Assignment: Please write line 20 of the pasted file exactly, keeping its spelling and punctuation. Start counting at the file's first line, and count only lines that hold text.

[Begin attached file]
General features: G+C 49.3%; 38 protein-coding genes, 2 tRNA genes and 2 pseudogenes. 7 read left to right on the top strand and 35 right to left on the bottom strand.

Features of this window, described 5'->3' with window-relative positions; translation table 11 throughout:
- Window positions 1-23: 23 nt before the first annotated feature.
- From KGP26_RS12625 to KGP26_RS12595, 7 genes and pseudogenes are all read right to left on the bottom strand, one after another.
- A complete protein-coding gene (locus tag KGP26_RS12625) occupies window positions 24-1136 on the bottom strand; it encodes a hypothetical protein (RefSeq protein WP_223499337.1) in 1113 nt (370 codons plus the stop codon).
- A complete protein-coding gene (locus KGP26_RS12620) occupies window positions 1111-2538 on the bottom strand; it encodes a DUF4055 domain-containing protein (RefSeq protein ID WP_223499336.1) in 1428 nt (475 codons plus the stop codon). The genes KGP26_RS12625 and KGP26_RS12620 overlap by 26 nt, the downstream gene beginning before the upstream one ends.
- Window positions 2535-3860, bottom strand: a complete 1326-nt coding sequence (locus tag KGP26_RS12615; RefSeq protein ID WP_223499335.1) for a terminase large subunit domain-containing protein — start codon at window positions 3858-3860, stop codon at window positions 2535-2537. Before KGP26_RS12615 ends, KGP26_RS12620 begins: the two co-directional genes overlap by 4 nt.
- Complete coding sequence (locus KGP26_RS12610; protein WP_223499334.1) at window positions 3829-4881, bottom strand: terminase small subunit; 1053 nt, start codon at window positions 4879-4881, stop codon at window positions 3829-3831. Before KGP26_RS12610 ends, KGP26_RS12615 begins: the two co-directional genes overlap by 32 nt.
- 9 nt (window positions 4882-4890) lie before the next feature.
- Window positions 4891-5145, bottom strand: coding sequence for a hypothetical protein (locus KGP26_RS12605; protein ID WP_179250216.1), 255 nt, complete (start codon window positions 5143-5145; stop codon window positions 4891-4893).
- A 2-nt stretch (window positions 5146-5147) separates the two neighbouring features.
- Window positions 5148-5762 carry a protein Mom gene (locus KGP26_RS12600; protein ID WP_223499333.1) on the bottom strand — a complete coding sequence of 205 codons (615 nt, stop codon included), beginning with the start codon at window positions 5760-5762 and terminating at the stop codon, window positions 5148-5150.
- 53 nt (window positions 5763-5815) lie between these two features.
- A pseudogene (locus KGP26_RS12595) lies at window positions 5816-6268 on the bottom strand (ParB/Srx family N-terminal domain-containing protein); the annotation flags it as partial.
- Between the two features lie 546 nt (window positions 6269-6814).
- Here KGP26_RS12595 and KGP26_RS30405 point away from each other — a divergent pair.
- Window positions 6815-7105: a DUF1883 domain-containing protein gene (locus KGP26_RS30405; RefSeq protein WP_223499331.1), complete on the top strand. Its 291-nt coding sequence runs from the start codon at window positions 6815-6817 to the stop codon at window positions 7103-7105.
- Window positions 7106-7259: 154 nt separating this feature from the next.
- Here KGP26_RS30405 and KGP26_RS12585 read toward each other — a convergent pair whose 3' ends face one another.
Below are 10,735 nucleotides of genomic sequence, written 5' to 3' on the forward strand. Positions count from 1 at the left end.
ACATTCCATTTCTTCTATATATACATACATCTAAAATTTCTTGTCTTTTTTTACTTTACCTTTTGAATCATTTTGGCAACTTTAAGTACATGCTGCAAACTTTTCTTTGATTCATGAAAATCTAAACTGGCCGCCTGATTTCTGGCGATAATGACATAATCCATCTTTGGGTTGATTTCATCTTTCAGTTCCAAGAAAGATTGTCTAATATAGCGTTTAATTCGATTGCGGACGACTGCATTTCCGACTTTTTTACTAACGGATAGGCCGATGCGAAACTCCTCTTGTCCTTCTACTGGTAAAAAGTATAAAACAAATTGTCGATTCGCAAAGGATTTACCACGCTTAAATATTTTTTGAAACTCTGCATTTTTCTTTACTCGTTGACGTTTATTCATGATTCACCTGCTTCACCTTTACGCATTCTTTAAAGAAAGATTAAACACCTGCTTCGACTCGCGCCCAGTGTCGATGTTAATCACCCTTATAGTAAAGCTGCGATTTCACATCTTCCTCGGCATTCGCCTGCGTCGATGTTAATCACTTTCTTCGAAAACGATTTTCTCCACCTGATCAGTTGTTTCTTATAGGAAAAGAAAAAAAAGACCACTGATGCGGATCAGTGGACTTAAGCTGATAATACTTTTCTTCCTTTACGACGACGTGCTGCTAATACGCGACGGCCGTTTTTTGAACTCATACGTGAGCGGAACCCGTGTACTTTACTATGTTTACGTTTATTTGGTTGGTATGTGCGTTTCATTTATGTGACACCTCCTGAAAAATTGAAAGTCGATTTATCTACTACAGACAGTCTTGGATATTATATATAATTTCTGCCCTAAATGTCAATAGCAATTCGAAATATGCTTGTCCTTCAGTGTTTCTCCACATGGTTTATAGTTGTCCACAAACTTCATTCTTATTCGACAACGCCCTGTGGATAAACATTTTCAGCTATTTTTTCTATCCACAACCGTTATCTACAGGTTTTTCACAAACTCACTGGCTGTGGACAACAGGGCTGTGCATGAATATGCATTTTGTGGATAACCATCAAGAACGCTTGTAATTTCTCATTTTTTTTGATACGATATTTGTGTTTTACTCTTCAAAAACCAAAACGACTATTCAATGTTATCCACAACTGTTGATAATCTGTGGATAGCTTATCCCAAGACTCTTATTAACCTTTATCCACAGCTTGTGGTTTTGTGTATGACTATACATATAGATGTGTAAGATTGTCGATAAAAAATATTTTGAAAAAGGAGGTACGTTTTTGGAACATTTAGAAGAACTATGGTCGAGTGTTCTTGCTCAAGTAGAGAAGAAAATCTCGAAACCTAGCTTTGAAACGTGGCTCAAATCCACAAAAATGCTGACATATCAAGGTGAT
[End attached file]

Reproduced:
Below are 10,735 nucleotides of genomic sequence, written 5' to 3' on the forward strand. Positions count from 1 at the left end.